If you’ve been thinking of exploring New Zealand, one of the best road trips is to drive the East Cape.
Not only does the East Cape drive have spectacular coastal views, stunning beaches, native fauna, and bush walks, but it also gives you a glimpse of being transported back in time to rural New Zealand.
And one of the best ways to explore the East Cape is with freedom camping.
And the reason?
Without the huge cost of accommodation, freedom camping gives you time to extend your road trip. There’s no rush to be at the booked accommodation. You have the freedom to stay longer in one place if it appeals. You can get up and leave when you want.
And it’s definitely worth taking at least 10 days to explore the East Cape with freedom camping.
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A drive of the East Cape is around the iconic State Highway 35 (SH35), which has two options:
- Drive the coast from Opotiki to Gisborne
- Drive inland from Gisborne to Opotiki
You can also add on the SH2 drive from Opotiki to Gisborne through Waioeka Gorge.
SH35 meanders through many small towns rich in stories of early New Zealand. You’ll see Maori meeting houses (Marae) with carved gateways, early European buildings, abandoned wharves and warehouses.
And it’s up to you how often you want to stop.
Because here in the East Cape, you can easily let yourself be immersed in the slower pace of life. Like the Coromandel Coast and the South Island, the East Cape is a region of New Zealand you’ll want to take your time to explore.
You might be adding this road trip to a much bigger travel adventure around New Zealand. But, if the East Cape is a destination trip, you can start your journey with a flight to Whakatane or Gisborne.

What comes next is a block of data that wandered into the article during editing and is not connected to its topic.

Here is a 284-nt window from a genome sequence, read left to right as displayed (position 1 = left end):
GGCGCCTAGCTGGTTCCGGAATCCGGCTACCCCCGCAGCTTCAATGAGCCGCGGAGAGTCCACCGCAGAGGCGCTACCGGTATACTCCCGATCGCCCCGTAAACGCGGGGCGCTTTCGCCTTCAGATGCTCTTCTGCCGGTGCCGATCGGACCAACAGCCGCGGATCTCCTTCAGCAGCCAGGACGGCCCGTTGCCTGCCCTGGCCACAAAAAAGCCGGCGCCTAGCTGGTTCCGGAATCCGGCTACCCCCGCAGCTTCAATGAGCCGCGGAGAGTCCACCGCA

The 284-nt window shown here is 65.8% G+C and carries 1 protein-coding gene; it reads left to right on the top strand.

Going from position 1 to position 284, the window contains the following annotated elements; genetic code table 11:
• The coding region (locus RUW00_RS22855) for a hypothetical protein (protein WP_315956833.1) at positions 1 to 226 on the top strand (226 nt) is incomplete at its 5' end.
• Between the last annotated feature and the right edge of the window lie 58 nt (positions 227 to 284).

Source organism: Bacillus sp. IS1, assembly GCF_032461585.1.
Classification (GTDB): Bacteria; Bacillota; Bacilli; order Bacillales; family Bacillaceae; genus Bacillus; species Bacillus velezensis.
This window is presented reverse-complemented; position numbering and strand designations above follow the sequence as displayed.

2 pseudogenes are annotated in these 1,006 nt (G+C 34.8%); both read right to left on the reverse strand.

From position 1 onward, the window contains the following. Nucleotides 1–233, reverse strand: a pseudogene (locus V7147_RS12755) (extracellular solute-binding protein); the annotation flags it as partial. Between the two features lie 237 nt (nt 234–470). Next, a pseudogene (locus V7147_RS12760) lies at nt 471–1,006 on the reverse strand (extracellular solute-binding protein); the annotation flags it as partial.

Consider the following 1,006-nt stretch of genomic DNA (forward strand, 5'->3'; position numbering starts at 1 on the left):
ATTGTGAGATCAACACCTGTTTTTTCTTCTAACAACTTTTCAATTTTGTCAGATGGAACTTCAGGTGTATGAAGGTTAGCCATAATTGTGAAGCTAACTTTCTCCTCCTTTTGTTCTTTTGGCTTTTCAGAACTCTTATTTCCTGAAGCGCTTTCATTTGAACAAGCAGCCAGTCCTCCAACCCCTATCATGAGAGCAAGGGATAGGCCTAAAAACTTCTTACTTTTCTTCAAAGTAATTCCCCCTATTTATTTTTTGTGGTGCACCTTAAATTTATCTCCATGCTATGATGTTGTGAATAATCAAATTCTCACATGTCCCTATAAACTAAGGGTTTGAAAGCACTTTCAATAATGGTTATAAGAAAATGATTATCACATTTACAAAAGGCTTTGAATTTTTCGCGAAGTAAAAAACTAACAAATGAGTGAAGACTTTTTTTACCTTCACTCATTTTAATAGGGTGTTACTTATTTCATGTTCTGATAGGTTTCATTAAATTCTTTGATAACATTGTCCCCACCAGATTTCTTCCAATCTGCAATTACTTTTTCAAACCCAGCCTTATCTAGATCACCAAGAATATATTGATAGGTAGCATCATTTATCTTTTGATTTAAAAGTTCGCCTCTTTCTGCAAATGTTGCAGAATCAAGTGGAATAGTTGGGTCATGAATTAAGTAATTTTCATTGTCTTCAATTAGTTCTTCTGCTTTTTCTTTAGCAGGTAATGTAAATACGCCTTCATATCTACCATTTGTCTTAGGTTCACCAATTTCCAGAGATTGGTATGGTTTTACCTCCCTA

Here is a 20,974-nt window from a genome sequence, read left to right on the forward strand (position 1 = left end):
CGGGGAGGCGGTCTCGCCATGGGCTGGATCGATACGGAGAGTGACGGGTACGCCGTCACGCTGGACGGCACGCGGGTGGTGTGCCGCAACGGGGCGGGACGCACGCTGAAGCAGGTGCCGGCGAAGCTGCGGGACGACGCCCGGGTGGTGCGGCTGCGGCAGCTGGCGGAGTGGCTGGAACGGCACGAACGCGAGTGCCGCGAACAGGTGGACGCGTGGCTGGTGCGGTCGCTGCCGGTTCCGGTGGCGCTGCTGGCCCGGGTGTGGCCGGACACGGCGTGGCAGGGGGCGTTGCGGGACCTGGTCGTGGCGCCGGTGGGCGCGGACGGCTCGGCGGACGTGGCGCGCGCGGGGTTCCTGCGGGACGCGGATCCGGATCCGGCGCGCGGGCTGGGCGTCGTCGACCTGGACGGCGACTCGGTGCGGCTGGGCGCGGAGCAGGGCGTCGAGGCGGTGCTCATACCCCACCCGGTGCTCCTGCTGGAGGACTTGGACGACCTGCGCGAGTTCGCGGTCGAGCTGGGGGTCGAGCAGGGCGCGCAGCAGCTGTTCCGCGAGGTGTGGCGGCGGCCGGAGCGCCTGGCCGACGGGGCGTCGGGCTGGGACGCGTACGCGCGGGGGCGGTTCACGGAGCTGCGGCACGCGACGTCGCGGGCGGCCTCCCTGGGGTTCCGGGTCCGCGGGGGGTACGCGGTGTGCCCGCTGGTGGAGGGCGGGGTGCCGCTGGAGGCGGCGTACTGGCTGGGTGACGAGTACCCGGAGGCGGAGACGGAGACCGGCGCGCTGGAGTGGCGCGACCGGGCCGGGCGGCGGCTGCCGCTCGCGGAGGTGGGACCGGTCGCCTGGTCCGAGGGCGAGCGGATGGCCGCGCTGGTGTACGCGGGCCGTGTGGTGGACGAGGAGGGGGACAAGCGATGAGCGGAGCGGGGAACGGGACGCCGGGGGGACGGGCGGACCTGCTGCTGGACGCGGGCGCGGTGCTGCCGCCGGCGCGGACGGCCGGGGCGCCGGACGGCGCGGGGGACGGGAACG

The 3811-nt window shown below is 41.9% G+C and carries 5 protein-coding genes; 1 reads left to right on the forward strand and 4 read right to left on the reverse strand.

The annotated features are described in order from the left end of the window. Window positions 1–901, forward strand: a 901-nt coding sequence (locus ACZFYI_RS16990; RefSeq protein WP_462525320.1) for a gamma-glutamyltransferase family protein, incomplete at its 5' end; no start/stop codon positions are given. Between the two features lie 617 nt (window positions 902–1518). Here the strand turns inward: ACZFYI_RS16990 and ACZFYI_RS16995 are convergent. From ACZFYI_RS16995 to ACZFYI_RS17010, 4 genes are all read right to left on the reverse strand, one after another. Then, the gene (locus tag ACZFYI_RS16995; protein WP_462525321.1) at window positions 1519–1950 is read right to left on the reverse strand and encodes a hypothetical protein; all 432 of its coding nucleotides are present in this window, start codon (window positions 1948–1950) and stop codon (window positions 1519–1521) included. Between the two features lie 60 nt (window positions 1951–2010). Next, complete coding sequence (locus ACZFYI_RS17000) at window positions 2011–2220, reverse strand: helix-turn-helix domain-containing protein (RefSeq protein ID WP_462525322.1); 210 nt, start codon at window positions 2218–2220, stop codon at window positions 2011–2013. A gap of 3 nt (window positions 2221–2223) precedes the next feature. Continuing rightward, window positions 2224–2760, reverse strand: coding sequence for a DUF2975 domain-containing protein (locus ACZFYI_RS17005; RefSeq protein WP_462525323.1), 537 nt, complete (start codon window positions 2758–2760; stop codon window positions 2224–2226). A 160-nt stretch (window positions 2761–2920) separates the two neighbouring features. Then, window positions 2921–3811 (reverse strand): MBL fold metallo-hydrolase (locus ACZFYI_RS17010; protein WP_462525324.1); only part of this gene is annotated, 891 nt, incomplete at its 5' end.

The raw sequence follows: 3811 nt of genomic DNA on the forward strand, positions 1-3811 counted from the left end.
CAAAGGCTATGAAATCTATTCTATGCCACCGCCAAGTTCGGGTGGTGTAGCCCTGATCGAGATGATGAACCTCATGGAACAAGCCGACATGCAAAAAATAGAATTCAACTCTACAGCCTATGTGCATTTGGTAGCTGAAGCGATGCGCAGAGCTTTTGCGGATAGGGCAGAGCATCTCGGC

So what is Freedom Camping?
Freedom camping is camping in a tent, caravan, campervan or motorhome on a designated area of public land. Controlled by a local council, they provide information on freedom camping rules.
Usually, there are no facilities, although some designated areas do have a public toilet. In peak season, some freedom camping places require payment of a fee or permit.
For example, you pay a fee at the Anaura Bay Department of Conservation (DOC) campsite or buy a permit for Tokomaru Bay in peak season.
You will be responsible for your own rubbish removal, which is noted on the relevant council website.
Some Freedom Camping sites in East Cape:
- Opoutama Beach (near Mahia Peninsula)
- Tolaga Bay (near the beach)
- Tokomaru Bay (2 nights maximum, permit required in peak season)
- Lottin Point
- Te Kaha Bay (borders SH35, maximum two nights)
- Te Ahiaua (Pipi Beds), 8km west of Ōpōtiki
- Hukuwai Beach, 2km east of Ōpōtiki
To avoid Freedom Camping fines, check the regulations for Freedom Camping in each district:
Our favourite freedom camping place was Opoutama Beach.
We had the beach at our door for early morning walks and safe swimming. The stargazing without light pollution was spectacular. But finding an injured and stranded whale one morning was upsetting. Everyone was on hand to help.
How to Benefit from Freedom Camping
A checklist for Freedom Camping:
- Visit the relevant Council website in the area you are visiting
- Read the rules as each Council can vary on their requirements
- Ensure you display a valid Self Contained certificate on your vehicle
- Check freedom camp signs displayed for the maximum number of nights
Away from the summer months, it’s not too difficult to find space and peace along the East Cape’s shores. It takes the hassle out of planning how long you want to stay in one place.